13. Chen, I., Howarth, M., Lin, W. & Ting, A.Y. Site-specific labeling of cell surface proteins with biophysical probes using biotin ligase. Nat. Meth. 2, 99–104 (2005).

    Article  CAS  Google Scholar 

  14. Tannous, B.A., Laios, E. & Christopoulos, T.K. T7 RNA polymerase as a self-replicating label for antigen quantification. Nucleic Acids Res. 30, e140 (2002).

    Article  Google Scholar 

  15. Tannous, B.A., Verhaegen, M., Christopoulos, T.K. & Kourakli, A. Combined flash- and glow-type chemiluminescent reactions for high-throughput genotyping of biallelic polymorphisms. Anal. Biochem. 320, 266–272 (2003).

    Article  CAS  Google Scholar 

  16. Sakahara, H. & Saga, T. Avidin-biotin system for delivery of diagnostic agents. Adv. Drug Deliv. Rev. 37, 89–101 (1999).

    Article  CAS  Google Scholar 

  17. Moore, A., Grimm, J., Han, B. & Santamaria, P. Tracking the recruitment of diabetogenic CD8+ T-cells to the pancreas in real time. Diabetes 53, 1459–1466 (2004).

    Article  CAS  Google Scholar 

  18. Axworthy, D.B. et al. Cure of human carcinoma xenografts by a single dose of pretargeted yttrium-90 with negligible toxicity. Proc. Natl. Acad. Sci. USA 97, 1802–1807 (2000).

    Article  CAS  Google Scholar 

  19. Kirkeby, S., Moe, D., Bog-Hansen, T.C. & van Noorden, C.J. Biotin carboxylases in mitochondria and the cytosol from skeletal and cardiac muscle as detected by avidin binding. Histochemistry 100, 415–421 (1993).

    Article  CAS  Google Scholar 

  20. Martin, B.R., Giepmans, B.N., Adams, S.R. & Tsien, R.Y. Mammalian cell-based optimization of the biarsenical-binding tetracysteine motif for improved fluorescence and affinity. Nat. Biotechnol. 23, 1308–1314 (2005).

    Article  CAS  Google Scholar 

  21. McCann, C.M., Bareyre, F.M., Lichtman, J.W. & Sanes, J.R. Peptide tags for labeling membrane proteins in live cells with multiple fluorophores. Biotechniques 38, 945–952 (2005).

    Article  CAS  Google Scholar 

  22. Sena-Esteves, M., Tebbets, J.C., Steffens, S., Crombleholme, T. & Flake, A.W. Optimized large-scale production of high titer lentivirus vector pseudotypes. J. Virol. Methods 122, 131–139 (2004).

    Article  CAS  Google Scholar 

  23. Hewett, J. et al. Mutant torsinA, responsible for early-onset torsion dystonia, forms membrane inclusions in cultured neural cells. Hum. Mol. Genet. 9, 1403–1413 (2000).

    Article  CAS  Google Scholar 

  24. Perez, J.M., Josephson, L., O'Loughlin, T., Hogemann, D. & Weissleder, R. Magnetic relaxation switches capable of sensing molecular interactions. Nat. Biotechnol. 20, 816–820 (2002).

    Article  CAS  Google Scholar 

  25. Rusckowski, M., Fogarasi, M., Fritz, B. & Hnatowich, D.J. Effect of endogenous biotin on the applications of streptavidin and biotin in mice. Nucl. Med. Biol. 24, 263–268 (1997).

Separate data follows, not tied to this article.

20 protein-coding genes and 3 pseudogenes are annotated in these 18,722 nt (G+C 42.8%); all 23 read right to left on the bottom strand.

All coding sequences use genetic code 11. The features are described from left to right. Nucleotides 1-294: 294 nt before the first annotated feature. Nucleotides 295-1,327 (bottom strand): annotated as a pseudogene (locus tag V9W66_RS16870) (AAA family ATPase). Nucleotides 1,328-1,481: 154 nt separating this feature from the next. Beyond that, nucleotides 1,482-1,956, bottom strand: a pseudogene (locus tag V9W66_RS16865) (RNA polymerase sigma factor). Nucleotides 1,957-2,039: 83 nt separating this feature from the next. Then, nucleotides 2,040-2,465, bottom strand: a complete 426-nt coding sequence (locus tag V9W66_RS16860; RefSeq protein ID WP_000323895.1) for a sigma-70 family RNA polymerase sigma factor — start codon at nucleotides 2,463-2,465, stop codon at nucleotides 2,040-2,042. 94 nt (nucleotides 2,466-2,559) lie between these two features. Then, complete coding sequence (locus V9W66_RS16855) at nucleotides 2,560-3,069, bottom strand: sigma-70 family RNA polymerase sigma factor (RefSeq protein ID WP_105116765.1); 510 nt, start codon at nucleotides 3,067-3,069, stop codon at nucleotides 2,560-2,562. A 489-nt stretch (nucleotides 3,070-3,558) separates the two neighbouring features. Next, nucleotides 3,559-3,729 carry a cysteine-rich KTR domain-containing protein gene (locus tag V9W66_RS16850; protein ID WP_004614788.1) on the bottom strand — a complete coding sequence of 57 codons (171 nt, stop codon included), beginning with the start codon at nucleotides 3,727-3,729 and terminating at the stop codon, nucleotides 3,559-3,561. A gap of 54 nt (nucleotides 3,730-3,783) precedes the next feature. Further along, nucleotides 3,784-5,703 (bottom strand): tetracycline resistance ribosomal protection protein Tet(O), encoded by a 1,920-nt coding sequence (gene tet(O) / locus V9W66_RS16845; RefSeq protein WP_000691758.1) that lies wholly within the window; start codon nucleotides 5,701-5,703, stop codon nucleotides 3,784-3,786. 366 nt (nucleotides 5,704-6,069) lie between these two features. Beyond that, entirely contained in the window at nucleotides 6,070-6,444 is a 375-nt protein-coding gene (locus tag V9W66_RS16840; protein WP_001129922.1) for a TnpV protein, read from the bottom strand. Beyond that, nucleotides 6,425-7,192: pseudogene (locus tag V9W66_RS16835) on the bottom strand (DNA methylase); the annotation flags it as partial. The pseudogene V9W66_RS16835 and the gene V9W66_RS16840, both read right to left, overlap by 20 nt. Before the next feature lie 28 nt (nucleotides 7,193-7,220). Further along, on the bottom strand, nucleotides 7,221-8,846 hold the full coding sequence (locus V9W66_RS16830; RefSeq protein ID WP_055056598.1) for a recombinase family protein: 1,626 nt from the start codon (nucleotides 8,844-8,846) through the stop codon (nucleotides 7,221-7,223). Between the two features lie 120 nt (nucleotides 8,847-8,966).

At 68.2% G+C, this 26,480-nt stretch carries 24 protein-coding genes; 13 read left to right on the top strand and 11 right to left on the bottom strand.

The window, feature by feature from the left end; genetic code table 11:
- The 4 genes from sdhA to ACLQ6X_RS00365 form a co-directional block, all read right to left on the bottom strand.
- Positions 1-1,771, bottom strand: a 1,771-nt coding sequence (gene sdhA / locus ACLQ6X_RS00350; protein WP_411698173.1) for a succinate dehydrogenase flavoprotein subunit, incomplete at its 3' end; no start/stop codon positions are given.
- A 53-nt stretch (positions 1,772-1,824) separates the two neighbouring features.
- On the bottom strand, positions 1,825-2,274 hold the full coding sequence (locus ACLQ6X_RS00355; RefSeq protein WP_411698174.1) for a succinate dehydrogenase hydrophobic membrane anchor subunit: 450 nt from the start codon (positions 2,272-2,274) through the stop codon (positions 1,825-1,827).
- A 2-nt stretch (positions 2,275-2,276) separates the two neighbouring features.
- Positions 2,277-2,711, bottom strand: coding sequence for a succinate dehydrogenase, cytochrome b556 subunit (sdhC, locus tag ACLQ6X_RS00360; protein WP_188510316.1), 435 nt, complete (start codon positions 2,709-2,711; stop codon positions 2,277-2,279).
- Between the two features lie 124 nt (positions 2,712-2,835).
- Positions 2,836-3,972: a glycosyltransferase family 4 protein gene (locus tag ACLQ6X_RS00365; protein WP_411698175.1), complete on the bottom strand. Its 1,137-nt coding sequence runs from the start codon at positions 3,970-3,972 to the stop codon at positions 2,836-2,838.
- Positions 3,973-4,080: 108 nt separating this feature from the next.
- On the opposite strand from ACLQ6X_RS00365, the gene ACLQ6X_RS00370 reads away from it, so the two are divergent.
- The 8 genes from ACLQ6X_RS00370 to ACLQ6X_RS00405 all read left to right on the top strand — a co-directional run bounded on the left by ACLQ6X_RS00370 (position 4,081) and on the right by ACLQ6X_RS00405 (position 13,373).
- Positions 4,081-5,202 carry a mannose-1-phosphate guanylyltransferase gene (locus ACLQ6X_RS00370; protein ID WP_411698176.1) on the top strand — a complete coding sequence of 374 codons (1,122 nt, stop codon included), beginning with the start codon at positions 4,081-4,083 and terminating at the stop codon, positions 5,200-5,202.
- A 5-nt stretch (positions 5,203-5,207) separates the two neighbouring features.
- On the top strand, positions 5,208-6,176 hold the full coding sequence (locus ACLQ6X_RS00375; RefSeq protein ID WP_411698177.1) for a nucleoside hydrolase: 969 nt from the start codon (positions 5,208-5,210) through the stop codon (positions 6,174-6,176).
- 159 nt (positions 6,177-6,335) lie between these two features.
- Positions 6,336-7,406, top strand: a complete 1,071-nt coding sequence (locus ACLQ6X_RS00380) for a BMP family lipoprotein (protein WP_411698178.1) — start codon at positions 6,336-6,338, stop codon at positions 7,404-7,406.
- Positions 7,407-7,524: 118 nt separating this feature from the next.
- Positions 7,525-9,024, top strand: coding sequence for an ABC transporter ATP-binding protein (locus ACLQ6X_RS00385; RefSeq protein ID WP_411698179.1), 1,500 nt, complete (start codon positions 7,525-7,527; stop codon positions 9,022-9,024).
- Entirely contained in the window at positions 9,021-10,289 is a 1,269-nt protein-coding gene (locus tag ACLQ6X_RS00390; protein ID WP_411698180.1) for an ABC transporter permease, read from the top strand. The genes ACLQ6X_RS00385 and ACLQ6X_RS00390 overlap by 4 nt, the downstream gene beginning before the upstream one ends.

Article  CAS  Google Scholar 

  26. Rosset, A., Spadola, L. & Ratib, O. OsiriX: an open-source software for navigating in multidimensional DICOM images. J. Digit. Imaging 17, 205–216 (2004).

    Article  Google Scholar 

  27. Montet, X., Ntziachristos, V., Grimm, J. & Weissleder, R. Tomographic fluorescence mapping of tumor targets. Cancer Res. 65, 6330–6336 (2005).

    Article  CAS  Google Scholar 

  28. Ntziachristos, V., Tung, C.H., Bremer, C. & Weissleder, R. Fluorescence molecular tomography resolves protease activity in vivo. Nat. Med. 8, 757–760 (2002).

    Article  CAS  Google Scholar 

  29. Grimm, J. et al. Use of gene expression profiling to direct in vivo molecular imaging of lung cancer. Proc. Natl. Acad. Sci. USA 102, 14404–14409 (2005).

    Article  CAS  Google Scholar 

Download references


This work was supported by grants from the US National Cancer Institute CA69246 (X.O.B. and R.W.), CA86355 (R.W. and X.O.B.), CA92782 (R.W.), U01 HL080731 (R.W.), R01 HL078641 (R.W.) and the Brain Tumor Society (X.O.B. and B.A.T.). We thank M. Sena-Esteves (MGH) for providing the lentivirus vectors, P. Waterman for FMT analysis, S. Rhee for magnetic resonance image acquisitions, M. Pittet for help with FACS analysis, N. Sergeyev for synthesizing MNP and F. Reynolds for synthesizing the Gd agent. We also thank S. McDavitt and M. Carlson for editorial assistance.

Author information

Authors and Affiliations


Corresponding author

Correspondence to Ralph Weissleder.

Ethics declarations

Competing interests

The authors declare no competing financial interests.

Rights and permissions

Reprints and permissions

About this article

Cite this article

Tannous, B., Grimm, J., Perry, K. et al. Metabolic biotinylation of cell surface receptors for in vivo imaging. Nat Methods 3, 391–396 (2006).

Download citation

  • Received:

  • Accepted:

  • Published:

  • Issue Date:

  • DOI:

This article is cited by


Quick links

Nature Briefing

Sign up for the Nature Briefing newsletter — what matters in science, free to your inbox daily.

Get the most important science stories of the day, free in your inbox. Sign up for Nature Briefing